Demand for packaging sustainability drives change in the way businesses will compete, according to Smithers Pira

Data from Smithers Pira forecast steady growth across the packaging industry – pushing a market valued at $839 billion in 2015 to expand at 3.5% year-on-year and reach a total value of $997 billion in 2020. As this happens sustainability will become an increasingly important factor for decision makers at all stages of packaging value chains.

Sustainability is now a fast-growing and vitally important area of concern for packaging and addresses economic, environmental and social objectives. Consequently Ten-Year Forecast of Disruptive Technologies in Sustainable Packaging to 2026 also examines topics which inform choices about packaging design and technology, such as: consumer preferences, environmental group pressures, rising eCommerce volumes, government regulations, supply chains pressures and the evolution of the circular economy principles.

“The trend toward sustainability is an important influence on the packaging industry. Consumers, manufacturers and retailers are all demanding more sustainable systems which are formalised in corporate social responsibility goals and publicised in product marketing.” states Dr Terence A. Cooper, author of the report. “Consequently, sustainability is no longer just nice to have, but is now seen as a necessity for attracting consumers and protecting market share – i.e. it is now an expectation, not a differentiator.” End-of-life recyclability has often been emphasised for packaging sustainability while the beginning of the package life cycle has been relatively ignored. However, mechanical recycling and sustainability are not synonymous and many different factors contribute to the carbon footprints of different packaging types and materials. For example, pouches are more difficult to mechanically recycle than other formats, but provide large savings in materials and energy consumed in both their production and transport.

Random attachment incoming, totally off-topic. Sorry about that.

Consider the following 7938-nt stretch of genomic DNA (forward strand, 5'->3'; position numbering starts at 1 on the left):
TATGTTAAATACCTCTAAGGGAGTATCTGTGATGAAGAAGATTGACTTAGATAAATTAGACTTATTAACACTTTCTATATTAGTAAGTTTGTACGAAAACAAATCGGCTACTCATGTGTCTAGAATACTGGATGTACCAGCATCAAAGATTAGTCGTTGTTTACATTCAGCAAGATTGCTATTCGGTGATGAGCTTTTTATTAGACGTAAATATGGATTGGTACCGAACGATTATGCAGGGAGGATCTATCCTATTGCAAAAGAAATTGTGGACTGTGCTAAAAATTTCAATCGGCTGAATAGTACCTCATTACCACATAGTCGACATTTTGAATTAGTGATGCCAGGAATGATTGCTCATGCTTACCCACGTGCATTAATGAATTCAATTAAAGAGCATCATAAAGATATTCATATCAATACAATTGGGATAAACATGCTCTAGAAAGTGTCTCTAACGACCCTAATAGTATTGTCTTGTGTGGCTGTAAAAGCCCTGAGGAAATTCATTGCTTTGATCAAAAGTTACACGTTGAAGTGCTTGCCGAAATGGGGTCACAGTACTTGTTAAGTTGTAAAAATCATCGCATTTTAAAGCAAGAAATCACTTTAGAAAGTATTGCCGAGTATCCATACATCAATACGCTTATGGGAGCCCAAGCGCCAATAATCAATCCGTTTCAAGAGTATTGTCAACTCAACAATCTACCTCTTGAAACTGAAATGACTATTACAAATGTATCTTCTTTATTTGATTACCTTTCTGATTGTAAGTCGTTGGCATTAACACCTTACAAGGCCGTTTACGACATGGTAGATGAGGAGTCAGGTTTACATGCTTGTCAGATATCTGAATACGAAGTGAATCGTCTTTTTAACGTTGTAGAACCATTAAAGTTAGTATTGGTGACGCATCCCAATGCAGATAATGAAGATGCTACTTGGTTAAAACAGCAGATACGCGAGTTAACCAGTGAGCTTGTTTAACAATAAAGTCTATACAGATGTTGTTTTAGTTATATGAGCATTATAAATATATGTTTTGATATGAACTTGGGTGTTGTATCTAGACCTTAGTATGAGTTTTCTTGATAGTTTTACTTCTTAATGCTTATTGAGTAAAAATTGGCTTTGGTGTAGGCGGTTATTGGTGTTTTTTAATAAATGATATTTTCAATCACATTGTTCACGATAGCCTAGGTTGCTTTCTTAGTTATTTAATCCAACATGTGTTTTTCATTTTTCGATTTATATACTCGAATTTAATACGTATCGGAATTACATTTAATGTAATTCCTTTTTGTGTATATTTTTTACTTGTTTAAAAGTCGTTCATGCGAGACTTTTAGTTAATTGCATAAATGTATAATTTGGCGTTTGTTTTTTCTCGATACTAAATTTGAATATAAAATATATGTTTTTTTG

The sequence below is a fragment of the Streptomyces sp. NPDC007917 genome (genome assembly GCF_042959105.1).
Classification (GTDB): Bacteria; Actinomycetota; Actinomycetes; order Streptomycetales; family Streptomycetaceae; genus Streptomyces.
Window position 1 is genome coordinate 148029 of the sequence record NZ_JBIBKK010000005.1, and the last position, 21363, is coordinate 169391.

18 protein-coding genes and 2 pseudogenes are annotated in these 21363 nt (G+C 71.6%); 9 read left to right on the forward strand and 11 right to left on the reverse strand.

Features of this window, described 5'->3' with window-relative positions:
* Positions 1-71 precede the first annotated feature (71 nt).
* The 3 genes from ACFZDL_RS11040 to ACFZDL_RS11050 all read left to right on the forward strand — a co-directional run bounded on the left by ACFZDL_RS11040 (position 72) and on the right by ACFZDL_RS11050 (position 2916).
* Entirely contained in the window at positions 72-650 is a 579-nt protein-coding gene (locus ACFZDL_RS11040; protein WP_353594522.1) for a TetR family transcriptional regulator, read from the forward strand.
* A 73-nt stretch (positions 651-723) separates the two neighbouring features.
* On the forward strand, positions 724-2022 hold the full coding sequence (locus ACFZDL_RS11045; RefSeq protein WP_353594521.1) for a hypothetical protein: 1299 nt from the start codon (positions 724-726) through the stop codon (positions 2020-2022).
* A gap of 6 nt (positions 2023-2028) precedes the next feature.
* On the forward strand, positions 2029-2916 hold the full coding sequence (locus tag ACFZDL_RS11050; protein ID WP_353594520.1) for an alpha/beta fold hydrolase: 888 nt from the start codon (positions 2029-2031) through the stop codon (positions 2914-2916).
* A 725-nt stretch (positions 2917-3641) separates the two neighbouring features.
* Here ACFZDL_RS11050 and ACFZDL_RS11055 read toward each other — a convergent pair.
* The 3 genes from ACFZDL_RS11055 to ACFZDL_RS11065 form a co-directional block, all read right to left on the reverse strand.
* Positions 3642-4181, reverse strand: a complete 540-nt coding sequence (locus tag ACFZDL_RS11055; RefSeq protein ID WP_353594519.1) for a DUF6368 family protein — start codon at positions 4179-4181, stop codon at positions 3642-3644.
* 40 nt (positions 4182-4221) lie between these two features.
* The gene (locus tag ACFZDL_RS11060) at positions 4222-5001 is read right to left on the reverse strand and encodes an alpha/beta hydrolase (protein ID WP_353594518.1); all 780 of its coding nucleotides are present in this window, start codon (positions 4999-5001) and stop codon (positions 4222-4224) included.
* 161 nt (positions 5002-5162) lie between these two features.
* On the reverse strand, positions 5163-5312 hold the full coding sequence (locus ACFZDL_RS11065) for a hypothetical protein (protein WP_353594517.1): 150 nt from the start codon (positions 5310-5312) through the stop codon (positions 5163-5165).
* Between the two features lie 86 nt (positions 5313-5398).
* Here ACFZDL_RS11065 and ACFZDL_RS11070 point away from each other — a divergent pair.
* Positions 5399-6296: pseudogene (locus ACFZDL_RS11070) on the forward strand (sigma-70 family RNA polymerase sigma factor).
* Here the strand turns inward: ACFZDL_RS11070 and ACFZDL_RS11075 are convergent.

The most important rigid packaging plastic is polyethylene terephthalate (PET), followed by polyethylene (PE); and that PET and PE combined account for about 65% of plastics used for rigid packaging. Polypropylene (PP) follows third. In contrast, the most important plastic material used for flexible packaging is PE, followed by PP and PET. There has been continuing success in lightweighting packaging, particularly rigid packaging, and in replacing rigid formats with flexible packaging systems, particularly new pouch structures. However, there is presently no package that is completely sustainable and the various packaging materials (including plastics, paper, paperboard, metals and glass) cannot be unequivocally classified as good or bad. All have their advantages and shortcomings depending upon the product application, and trade-offs are necessary to arrive at an optimum compromise position.

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